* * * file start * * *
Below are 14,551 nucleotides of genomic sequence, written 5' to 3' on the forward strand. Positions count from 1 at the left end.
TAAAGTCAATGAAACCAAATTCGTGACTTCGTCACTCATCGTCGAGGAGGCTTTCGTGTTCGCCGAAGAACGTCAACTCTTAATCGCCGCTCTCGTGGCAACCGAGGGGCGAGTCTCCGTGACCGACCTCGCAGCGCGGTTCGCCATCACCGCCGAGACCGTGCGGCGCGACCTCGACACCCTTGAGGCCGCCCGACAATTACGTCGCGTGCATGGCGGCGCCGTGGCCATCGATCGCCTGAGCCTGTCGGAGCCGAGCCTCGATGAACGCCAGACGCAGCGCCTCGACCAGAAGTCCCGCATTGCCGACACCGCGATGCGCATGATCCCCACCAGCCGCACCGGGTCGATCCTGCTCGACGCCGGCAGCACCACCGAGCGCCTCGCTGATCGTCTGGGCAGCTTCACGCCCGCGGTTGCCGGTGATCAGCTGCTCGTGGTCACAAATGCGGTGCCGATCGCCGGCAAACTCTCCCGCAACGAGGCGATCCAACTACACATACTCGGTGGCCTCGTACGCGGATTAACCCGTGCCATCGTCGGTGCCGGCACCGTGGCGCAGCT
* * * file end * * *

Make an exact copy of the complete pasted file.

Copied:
Below are 14,551 nucleotides of genomic sequence, written 5' to 3' on the forward strand. Positions count from 1 at the left end.
TAAAGTCAATGAAACCAAATTCGTGACTTCGTCACTCATCGTCGAGGAGGCTTTCGTGTTCGCCGAAGAACGTCAACTCTTAATCGCCGCTCTCGTGGCAACCGAGGGGCGAGTCTCCGTGACCGACCTCGCAGCGCGGTTCGCCATCACCGCCGAGACCGTGCGGCGCGACCTCGACACCCTTGAGGCCGCCCGACAATTACGTCGCGTGCATGGCGGCGCCGTGGCCATCGATCGCCTGAGCCTGTCGGAGCCGAGCCTCGATGAACGCCAGACGCAGCGCCTCGACCAGAAGTCCCGCATTGCCGACACCGCGATGCGCATGATCCCCACCAGCCGCACCGGGTCGATCCTGCTCGACGCCGGCAGCACCACCGAGCGCCTCGCTGATCGTCTGGGCAGCTTCACGCCCGCGGTTGCCGGTGATCAGCTGCTCGTGGTCACAAATGCGGTGCCGATCGCCGGCAAACTCTCCCGCAACGAGGCGATCCAACTACACATACTCGGTGGCCTCGTACGCGGATTAACCCGTGCCATCGTCGGTGCCGGCACCGTGGCGCAGCT